There is something oddly recognizable about all the characters in Lucky, this paired with the deliverance of each performer. How it moved between time, place and context, in turn creating a haunted and beautiful piece of theatre that the memory of, will stay with audience long after they leave The Lawler Studio.
If Lucky is the contemporary then Lord Willing & the Creek Don’t Rise is most certainly the classic, as a performance it adopts from far more traditional methods such as strong emotion, detailed explorations in relationships, and in extension, the breakdown there of. All time, set against a desolate backdrop of a city in ruin. Its heart breaking stuff, though even in such premise, this performance still manages to find humour whilst still affording moments of genuine warmth.
You know what’s going to happen here, a guy’s going to eat his girlfriend, and even with this firmly in your mind from the outset, it still is a riveting story line. As piece of theatre it commences as something tightly coiled, and with each ensuing scene it slowly begins to unravel – as do the characters.
It’s easy to see what references have been lifted from the devastation felt by New Orleans circa 2008, hometown of writer Morgan Rose, though it’s interesting to note the strong connection to Brisbane shared amongst both ensemble and creative team. The cross overs between Australia and New Orleans are carefully and considerately woven, found mostly in the subtle references, such as the sound of jazz sometimes floating to the surface of the soundscape designed by S.S Sebastian. Whereas, more local reference came from colloquiums in the script, matched with the ballsy-ocker delivery of Earl played by Kevin Kiernan-Molloy.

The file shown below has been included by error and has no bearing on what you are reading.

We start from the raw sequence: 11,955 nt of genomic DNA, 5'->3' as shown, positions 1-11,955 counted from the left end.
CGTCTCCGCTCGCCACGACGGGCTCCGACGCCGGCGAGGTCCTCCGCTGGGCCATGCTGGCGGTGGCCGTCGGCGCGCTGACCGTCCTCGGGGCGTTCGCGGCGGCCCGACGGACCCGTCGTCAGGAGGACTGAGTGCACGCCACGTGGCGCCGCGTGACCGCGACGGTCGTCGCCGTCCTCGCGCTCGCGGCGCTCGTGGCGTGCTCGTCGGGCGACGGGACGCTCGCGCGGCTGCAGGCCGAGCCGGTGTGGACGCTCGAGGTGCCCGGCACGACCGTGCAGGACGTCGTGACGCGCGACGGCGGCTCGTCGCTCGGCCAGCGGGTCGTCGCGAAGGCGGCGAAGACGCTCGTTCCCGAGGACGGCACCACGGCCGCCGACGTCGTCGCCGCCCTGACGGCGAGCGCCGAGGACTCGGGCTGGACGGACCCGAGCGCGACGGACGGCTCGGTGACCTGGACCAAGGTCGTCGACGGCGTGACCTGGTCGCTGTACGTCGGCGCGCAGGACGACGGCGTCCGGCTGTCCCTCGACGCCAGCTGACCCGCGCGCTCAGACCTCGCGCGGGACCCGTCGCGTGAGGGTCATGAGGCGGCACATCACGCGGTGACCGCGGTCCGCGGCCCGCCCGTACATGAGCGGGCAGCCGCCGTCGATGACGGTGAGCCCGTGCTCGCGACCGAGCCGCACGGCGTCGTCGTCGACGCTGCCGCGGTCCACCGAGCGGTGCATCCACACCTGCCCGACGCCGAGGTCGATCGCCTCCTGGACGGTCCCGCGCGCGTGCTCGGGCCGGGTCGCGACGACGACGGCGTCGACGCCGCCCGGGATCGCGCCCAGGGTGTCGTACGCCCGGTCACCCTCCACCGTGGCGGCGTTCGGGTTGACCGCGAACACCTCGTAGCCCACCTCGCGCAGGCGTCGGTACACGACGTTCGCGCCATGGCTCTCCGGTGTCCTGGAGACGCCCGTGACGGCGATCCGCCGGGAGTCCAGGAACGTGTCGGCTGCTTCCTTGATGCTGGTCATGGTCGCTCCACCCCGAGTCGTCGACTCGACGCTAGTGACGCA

The performance that was most affecting was that of Jan Friedl who played Miss Claire; the gittery old woman who lives next door, who believes the answer to all world problems can be found in a bottle of vodka. Metaphorically it was the degenerate state in which we find her, which provided double entendre, in essence, she is this destroyed city as much as the destroyed city is her.
There are some great moments which employ device more often found in physical theatre performance, but it’s these extra nuances that add further layer to the work, it was sheer joy watching Friedl first enter the space brandishing her walking stick in the air, then hitting the ground with each off step.
There has been some debate recently about nudity, and its place/value within performance, here in Lord Willing & the Creek Don’t Rise, there is one particularly heated scene where performer Morgan Maguire who play’s Suzy, removes her clothing, though fitting, its necessity is questionable – what was wanting to be communicated could have achieved without the need for such device?
At times this performance perhaps leaned towards being over-acted, with some of the tension built up over earlier scenes becoming lost in the closing one, perhaps shaving 15 minutes off the run time would have easily provided remedy for such issues. Though, being such a solid piece of theatre this is only a very minor criticism.
This performance is in one word; riveting, with perhaps the most telling example coming from the bodily reaction felt in response the final moments of this performance, as the continual flashes of light used to segment and keep rhythm here; finally fades.